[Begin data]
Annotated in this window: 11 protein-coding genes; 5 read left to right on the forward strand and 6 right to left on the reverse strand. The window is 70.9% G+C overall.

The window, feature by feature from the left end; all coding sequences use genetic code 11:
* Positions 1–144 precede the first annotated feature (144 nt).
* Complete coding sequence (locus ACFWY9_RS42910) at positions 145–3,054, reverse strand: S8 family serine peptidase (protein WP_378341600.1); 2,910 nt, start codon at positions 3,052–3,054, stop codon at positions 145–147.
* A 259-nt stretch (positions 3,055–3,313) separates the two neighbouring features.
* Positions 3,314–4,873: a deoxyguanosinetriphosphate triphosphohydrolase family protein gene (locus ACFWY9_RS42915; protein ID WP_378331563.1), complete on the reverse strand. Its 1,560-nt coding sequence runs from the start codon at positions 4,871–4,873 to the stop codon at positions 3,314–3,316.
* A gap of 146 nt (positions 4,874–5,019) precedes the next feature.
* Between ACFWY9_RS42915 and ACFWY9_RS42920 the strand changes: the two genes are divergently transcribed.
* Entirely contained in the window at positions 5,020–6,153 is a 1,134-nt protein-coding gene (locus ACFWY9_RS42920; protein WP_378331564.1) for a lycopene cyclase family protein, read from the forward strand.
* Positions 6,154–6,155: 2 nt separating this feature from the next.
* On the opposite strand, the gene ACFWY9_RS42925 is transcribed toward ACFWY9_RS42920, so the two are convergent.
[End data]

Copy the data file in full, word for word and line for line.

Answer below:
Annotated in this window: 11 protein-coding genes; 5 read left to right on the forward strand and 6 right to left on the reverse strand. The window is 70.9% G+C overall.

The window, feature by feature from the left end; all coding sequences use genetic code 11:
* Positions 1–144 precede the first annotated feature (144 nt).
* Complete coding sequence (locus ACFWY9_RS42910) at positions 145–3,054, reverse strand: S8 family serine peptidase (protein WP_378341600.1); 2,910 nt, start codon at positions 3,052–3,054, stop codon at positions 145–147.
* A 259-nt stretch (positions 3,055–3,313) separates the two neighbouring features.
* Positions 3,314–4,873: a deoxyguanosinetriphosphate triphosphohydrolase family protein gene (locus ACFWY9_RS42915; protein ID WP_378331563.1), complete on the reverse strand. Its 1,560-nt coding sequence runs from the start codon at positions 4,871–4,873 to the stop codon at positions 3,314–3,316.
* A gap of 146 nt (positions 4,874–5,019) precedes the next feature.
* Between ACFWY9_RS42915 and ACFWY9_RS42920 the strand changes: the two genes are divergently transcribed.
* Entirely contained in the window at positions 5,020–6,153 is a 1,134-nt protein-coding gene (locus ACFWY9_RS42920; protein WP_378331564.1) for a lycopene cyclase family protein, read from the forward strand.
* Positions 6,154–6,155: 2 nt separating this feature from the next.
* On the opposite strand, the gene ACFWY9_RS42925 is transcribed toward ACFWY9_RS42920, so the two are convergent.